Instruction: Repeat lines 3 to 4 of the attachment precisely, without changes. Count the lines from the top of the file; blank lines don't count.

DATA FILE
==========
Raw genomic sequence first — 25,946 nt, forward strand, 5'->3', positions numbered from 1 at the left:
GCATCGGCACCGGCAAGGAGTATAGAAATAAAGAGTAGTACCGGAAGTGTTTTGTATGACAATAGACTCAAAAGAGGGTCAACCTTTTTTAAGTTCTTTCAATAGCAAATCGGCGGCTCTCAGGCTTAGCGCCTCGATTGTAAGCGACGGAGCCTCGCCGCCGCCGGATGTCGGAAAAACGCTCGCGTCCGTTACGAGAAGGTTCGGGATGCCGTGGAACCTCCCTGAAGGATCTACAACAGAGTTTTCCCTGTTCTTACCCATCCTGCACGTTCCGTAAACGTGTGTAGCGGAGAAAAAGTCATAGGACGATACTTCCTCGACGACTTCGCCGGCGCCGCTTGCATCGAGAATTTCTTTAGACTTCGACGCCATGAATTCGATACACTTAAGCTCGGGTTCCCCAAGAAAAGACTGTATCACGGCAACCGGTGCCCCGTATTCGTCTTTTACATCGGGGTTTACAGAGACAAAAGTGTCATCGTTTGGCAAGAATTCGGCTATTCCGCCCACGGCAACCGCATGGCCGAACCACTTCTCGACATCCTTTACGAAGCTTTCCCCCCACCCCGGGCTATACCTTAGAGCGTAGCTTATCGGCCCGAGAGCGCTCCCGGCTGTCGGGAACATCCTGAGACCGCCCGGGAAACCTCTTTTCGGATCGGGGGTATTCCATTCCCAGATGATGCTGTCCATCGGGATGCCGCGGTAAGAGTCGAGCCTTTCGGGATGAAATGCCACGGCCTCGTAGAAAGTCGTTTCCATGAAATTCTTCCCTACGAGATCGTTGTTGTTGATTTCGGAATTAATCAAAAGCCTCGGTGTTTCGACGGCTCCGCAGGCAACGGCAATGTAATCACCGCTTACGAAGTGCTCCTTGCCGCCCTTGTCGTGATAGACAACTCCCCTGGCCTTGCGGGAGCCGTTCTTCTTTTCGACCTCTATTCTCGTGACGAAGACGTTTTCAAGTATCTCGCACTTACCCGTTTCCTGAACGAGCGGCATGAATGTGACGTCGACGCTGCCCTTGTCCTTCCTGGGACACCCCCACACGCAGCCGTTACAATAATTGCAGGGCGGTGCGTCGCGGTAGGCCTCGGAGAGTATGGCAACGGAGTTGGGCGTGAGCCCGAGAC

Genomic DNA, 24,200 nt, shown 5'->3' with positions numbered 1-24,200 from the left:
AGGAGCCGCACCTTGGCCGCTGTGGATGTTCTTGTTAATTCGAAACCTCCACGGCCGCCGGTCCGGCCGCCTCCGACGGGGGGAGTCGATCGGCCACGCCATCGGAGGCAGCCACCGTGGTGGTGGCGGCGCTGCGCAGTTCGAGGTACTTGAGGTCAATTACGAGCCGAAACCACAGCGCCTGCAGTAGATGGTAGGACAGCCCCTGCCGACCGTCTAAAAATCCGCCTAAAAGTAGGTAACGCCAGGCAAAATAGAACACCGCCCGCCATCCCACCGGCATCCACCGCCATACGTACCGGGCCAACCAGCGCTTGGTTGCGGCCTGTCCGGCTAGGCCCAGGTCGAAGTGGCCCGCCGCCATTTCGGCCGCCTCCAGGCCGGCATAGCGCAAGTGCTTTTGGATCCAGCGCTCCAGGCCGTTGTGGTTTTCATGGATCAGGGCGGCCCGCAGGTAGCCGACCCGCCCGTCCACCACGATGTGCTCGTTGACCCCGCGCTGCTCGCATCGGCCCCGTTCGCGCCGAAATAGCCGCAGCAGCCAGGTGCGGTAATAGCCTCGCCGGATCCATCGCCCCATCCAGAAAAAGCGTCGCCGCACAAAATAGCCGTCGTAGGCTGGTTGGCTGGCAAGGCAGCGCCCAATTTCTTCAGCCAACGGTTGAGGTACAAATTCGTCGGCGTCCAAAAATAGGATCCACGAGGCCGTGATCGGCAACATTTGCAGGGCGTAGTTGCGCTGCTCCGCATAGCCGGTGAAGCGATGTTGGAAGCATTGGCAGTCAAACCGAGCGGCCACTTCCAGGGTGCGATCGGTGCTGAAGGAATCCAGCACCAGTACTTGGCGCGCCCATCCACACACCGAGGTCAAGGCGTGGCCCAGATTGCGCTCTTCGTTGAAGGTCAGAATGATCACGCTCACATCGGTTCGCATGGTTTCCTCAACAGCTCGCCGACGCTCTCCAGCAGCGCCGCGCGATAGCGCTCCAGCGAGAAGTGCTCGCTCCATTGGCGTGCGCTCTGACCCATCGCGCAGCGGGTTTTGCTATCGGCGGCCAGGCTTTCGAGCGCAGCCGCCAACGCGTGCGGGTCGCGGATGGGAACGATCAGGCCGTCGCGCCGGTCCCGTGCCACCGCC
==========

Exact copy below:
Genomic DNA, 24,200 nt, shown 5'->3' with positions numbered 1-24,200 from the left:
AGGAGCCGCACCTTGGCCGCTGTGGATGTTCTTGTTAATTCGAAACCTCCACGGCCGCCGGTCCGGCCGCCTCCGACGGGGGGAGTCGATCGGCCACGCCATCGGAGGCAGCCACCGTGGTGGTGGCGGCGCTGCGCAGTTCGAGGTACTTGAGGTCAATTACGAGCCGAAACCACAGCGCCTGCAGTAGATGGTAGGACAGCCCCTGCCGACCGTCTAAAAATCCGCCTAAAAGTAGGTAACGCCAGGCAAAATAGAACACCGCCCGCCATCCCACCGGCATCCACCGCCATACGTACCGGGCCAACCAGCGCTTGGTTGCGGCCTGTCCGGCTAGGCCCAGGTCGAAGTGGCCCGCCGCCATTTCGGCCGCCTCCAGGCCGGCATAGCGCAAGTGCTTTTGGATCCAGCGCTCCAGGCCGTTGTGGTTTTCATGGATCAGGGCGGCCCGCAGGTAGCCGACCCGCCCGTCCACCACGATGTGCTCGTTGACCCCGCGCTGCTCGCATCGGCCCCGTTCGCGCCGAAATAGCCGCAGCAGCCAGGTGCGGTAATAGCCTCGCCGGATCCATCGCCCCATCCAGAAAAAGCGTCGCCGCACAAAATAGCCGTCGTAGGCTGGTTGGCTGGCAAGGCAGCGCCCAATTTCTTCAGCCAACGGTTGAGGTACAAATTCGTCGGCGTCCAAAAATAGGATCCACGAGGCCGTGATCGGCAACATTTGCAGGGCGTAGTTGCGCTGCTCCGCATAGCCGGTGAAGCGATGTTGGAAGCATTGGCAGTCAAACCGAGCGGCCACTTCCAGGGTGCGATCGGTGCTGAAGGAATCCAGCACCAGTACTTGGCGCGCCCATCCACACACCGAGGTCAAGGCGTGGCCCAGATTGCGCTCTTCGTTGAAGGTCAGAATGATCACGCTCACATCGGTTCGCATGGTTTCCTCAACAGCTCGCCGACGCTCTCCAGCAGCGCCGCGCGATAGCGCTCCAGCGAGAAGTGCTCGCTCCATTGGCGTGCGCTCTGACCCATCGCGCAGCGGGTTTTGCTATCGGCGGCCAGGCTTTCGAGCGCAGCCGCCAACGCGTGCGGGTCGCGGATGGGAACGATCAGGCCGTCGCGCCGGTCCCGTGCCACCGCC